This shepherd knows that sheep get lost, and fearful and that fear makes us sweat and stumble and cry. God came to reveal the blessedness of all of creation, not just the shiny bits. God came to redeem all of us, not just the shiny bits of us.
And when we are a mess, when our intentions or impacts stink, when we’re not sure which way is up and what’s for dinner tonight, and which form to send to which insurance agency for reimbursement, and whether to scream into a pillow or call our senator or march on Washington, when we are like a baby crying in a manger, we are imitating God. Imitatio christi.
This is a God who by his manner of incarnation puts to the lie any call to purity – racial, ethnic, or doctrinal. Within the space of his first year, our baby Jesus/God incarnate has blessed his unwed mother Mary, animals, shepherds, wise men from Persia, the elderly (Simeon and Anna). He is working the edges, uniting into one story – one people – those judged unclean or unworthy by the powers that be.
This narrative will continue throughout Jesus’s story, as he touches lepers, eats with tax collectors, crosses borders and seas to teach and heal, honors women and children and criminals and those with mental illness time and again. Any attempt to align the story of Jesus with efforts to discriminate or denigrate any of God’s beloved children makes no sense at all if we start in the manger.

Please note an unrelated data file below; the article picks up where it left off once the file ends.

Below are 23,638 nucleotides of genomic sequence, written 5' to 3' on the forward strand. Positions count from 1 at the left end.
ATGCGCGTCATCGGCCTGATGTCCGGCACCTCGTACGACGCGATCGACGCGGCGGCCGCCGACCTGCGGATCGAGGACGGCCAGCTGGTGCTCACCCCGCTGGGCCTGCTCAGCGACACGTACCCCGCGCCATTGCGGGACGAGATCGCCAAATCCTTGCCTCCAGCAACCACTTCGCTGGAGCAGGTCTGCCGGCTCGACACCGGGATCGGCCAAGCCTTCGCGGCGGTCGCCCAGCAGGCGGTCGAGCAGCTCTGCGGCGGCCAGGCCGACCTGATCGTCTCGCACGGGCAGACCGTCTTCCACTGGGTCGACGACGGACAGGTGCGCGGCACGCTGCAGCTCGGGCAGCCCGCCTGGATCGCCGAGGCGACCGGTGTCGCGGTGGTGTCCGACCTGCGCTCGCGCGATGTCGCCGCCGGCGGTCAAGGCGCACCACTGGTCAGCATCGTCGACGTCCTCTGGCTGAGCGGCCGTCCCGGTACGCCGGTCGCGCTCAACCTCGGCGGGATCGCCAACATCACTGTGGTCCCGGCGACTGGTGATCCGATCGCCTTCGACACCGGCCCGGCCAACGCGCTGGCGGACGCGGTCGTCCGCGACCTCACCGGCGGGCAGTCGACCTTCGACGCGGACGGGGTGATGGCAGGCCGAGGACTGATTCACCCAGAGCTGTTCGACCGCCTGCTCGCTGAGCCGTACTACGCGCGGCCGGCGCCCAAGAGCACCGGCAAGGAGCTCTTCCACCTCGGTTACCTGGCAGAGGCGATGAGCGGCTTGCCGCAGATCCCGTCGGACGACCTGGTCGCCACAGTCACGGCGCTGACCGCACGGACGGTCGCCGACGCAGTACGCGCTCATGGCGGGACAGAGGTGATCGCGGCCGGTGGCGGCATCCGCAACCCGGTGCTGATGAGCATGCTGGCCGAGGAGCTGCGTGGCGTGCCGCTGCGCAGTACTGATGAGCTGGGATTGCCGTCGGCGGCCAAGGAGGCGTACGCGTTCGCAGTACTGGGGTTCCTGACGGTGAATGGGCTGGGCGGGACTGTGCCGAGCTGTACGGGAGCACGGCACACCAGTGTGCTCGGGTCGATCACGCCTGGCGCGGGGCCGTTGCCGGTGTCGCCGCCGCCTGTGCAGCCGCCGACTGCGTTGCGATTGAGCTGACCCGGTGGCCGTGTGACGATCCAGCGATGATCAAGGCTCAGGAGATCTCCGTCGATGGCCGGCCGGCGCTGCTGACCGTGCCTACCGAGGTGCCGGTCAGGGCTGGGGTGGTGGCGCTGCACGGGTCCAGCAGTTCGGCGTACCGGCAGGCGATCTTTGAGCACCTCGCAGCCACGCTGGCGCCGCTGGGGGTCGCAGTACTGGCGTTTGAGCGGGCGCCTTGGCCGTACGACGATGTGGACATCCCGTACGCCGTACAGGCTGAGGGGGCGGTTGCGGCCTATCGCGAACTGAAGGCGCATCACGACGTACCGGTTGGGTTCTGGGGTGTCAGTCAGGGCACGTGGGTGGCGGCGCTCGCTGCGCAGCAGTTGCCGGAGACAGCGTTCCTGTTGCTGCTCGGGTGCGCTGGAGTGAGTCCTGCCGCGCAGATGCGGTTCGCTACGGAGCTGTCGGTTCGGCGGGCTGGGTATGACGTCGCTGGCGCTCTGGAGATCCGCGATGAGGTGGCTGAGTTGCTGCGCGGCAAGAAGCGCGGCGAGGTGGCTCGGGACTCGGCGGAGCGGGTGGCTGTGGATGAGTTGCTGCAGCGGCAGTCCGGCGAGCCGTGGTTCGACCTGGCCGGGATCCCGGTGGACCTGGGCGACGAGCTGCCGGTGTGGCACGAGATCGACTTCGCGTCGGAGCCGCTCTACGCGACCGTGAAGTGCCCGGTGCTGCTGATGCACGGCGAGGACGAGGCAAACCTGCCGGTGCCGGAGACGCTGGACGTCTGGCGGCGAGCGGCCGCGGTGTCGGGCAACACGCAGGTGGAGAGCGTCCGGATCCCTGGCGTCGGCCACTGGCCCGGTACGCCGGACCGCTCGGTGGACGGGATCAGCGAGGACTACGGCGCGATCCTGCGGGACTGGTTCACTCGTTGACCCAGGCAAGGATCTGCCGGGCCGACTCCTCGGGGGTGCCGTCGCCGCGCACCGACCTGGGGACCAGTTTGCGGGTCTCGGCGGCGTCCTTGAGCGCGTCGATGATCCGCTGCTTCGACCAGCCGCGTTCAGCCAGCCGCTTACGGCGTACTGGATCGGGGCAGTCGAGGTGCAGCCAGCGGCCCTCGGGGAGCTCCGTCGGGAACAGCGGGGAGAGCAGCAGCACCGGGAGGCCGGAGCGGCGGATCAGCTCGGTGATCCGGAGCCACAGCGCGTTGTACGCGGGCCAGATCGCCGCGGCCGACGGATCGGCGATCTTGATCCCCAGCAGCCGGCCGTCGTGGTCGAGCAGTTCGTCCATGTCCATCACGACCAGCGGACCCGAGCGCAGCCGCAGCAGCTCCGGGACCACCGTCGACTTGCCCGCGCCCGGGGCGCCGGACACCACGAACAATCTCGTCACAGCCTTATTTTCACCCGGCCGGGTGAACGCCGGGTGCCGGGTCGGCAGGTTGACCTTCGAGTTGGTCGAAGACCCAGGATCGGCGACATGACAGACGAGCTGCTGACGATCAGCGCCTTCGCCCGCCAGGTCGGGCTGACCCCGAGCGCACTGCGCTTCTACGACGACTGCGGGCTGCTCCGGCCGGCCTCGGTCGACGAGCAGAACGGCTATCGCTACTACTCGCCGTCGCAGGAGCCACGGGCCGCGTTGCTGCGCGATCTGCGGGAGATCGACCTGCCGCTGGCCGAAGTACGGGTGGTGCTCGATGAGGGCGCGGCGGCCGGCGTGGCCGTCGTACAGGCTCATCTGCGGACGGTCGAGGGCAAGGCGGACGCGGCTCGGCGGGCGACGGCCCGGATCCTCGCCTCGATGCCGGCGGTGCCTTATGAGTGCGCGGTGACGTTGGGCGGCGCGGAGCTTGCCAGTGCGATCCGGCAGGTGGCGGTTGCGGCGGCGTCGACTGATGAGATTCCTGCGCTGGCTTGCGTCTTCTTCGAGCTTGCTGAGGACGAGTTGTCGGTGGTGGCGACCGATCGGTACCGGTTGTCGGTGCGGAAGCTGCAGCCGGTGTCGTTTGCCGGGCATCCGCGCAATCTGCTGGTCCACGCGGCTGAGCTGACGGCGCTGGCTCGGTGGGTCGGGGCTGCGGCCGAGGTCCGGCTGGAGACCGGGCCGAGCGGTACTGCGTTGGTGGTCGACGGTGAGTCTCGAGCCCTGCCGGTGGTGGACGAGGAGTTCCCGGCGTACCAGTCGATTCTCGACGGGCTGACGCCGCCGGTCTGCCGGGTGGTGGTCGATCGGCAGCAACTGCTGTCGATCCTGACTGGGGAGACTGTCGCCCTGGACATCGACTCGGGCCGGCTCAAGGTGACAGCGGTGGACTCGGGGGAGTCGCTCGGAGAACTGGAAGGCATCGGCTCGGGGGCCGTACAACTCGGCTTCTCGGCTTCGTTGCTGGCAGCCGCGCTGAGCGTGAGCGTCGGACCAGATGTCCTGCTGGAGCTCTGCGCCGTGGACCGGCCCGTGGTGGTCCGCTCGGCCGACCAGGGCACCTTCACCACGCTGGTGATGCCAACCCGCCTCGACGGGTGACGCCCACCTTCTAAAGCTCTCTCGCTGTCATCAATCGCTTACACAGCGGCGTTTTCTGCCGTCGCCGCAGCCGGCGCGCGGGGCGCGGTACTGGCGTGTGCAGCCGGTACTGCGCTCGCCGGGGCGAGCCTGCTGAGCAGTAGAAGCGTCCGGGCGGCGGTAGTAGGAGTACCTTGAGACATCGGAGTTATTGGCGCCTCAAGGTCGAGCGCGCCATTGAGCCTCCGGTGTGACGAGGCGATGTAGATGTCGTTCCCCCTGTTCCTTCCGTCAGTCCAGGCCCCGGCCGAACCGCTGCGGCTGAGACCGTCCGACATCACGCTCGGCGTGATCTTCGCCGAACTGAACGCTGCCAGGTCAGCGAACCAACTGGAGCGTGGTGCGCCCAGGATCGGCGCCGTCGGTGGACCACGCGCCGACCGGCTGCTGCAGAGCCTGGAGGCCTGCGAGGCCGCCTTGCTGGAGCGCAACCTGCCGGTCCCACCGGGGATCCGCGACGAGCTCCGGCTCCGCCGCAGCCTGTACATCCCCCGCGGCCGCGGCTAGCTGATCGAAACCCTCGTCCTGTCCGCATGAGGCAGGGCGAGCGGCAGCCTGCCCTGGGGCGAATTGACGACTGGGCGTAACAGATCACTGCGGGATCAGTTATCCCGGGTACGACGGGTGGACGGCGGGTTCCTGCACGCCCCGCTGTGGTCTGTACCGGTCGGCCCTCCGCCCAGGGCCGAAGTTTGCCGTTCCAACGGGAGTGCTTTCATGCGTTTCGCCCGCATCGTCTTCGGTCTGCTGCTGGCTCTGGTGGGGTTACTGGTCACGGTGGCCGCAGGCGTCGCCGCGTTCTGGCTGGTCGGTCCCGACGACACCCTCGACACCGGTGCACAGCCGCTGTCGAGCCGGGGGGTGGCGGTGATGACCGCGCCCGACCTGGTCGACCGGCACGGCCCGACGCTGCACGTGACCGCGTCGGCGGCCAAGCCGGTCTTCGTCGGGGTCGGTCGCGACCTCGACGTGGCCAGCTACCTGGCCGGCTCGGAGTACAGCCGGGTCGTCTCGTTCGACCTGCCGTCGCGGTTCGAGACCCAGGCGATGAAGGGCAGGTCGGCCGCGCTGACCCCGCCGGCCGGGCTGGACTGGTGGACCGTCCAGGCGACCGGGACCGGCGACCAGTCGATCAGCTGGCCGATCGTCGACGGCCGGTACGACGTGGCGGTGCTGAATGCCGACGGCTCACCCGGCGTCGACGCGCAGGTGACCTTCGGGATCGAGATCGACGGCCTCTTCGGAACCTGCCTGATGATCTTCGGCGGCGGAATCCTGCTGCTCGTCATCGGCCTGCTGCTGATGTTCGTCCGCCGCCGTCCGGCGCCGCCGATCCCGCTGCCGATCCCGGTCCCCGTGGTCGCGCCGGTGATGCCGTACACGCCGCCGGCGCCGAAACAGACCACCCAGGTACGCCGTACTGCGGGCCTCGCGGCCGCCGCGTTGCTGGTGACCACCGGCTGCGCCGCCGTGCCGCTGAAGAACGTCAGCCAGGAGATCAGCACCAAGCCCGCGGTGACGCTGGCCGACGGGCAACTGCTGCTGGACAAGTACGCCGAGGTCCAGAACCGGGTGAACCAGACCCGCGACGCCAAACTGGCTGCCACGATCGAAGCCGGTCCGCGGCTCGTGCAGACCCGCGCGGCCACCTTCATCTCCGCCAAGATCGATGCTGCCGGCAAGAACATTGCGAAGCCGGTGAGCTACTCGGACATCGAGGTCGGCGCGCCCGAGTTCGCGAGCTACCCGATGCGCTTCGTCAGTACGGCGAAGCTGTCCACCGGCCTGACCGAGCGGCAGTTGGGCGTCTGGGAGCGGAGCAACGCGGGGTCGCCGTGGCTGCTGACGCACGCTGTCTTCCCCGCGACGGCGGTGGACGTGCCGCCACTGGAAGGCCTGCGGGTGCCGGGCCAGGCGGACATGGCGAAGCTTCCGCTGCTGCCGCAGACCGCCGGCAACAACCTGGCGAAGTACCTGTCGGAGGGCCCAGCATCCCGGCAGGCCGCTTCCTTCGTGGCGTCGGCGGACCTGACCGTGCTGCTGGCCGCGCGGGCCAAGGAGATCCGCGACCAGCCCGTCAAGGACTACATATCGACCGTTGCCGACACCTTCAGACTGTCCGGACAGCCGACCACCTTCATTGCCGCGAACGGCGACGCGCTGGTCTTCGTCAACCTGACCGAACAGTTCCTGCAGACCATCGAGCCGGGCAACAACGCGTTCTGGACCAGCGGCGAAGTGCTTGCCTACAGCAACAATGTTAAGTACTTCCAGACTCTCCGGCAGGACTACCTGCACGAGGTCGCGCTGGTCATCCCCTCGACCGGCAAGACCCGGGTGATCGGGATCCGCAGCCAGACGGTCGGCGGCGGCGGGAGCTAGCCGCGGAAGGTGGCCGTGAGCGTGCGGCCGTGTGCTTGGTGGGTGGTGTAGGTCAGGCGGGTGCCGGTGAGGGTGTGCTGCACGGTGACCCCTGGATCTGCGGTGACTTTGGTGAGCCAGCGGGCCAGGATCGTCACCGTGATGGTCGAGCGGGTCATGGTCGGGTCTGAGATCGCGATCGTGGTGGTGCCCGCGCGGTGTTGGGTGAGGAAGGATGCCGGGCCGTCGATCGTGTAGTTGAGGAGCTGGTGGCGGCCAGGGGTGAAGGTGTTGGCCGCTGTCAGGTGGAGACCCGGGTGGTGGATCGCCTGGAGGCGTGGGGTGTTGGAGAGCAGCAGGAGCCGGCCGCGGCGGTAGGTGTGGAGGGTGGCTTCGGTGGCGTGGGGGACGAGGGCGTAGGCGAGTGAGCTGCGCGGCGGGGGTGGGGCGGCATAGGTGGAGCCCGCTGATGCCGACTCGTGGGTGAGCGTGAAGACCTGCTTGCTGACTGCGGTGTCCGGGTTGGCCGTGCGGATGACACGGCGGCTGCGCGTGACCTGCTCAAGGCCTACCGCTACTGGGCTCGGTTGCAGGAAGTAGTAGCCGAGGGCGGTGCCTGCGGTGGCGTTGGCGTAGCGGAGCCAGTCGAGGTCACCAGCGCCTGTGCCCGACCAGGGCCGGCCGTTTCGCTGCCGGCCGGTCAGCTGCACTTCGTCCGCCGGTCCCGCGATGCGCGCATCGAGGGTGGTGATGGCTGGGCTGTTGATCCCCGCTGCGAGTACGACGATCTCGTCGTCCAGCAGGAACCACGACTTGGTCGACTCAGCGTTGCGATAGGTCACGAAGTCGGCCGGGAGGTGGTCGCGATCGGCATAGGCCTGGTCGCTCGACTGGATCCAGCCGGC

I have not been in a Cow Palace in a long time. But I have opened many doors and been knocked down by the stench of what I found there. At the age of 51, I have cried like a newborn baby at moments when I felt vulnerable or overpowered by forces I could not understand.
I kneel at the manger in thanksgiving for this scandalous, smelly baby, because here God suffered, and “only a suffering God can help,” (Debie Thomas). Here in the manger, God revealed that stronger than any evil is the power of love. Higher than any wall we can build is the promise of freedom for all that we have in Christ. More aromatic than any pumpkin spice latte is the earthy, odoriferous manger where our God lay crying.
This story continues – the baby grows up. And I truly hope you come back to hear the rest of it, because it’s just as gob-smackingly amazing as the Christmas part. And I truly hope you come back here to hear it, alongside the amazing people of this humble, gentle, beautiful little congregation, who through their deep commitment to live into this story make me a better person and a more honest Christian. In a year when it was tempting to bury themselves under the covers or drown their sorrows binge-watching netflix, these people sent relief to hurricane victims in Haiti, hosted an interfaith prayer vigil on the eve of the election, donated innumerable canned goods to the Watertown Food Pantry, grew tomatoes and kale for hungry neighbors, worked to reduce our carbon footprint, shared their faith journeys with one another, increased their pledges for the mission we share here, and upheld one another in prayer.
I am so thankful to be on this holy journey with you here. And I wish you a blessed Christmas season.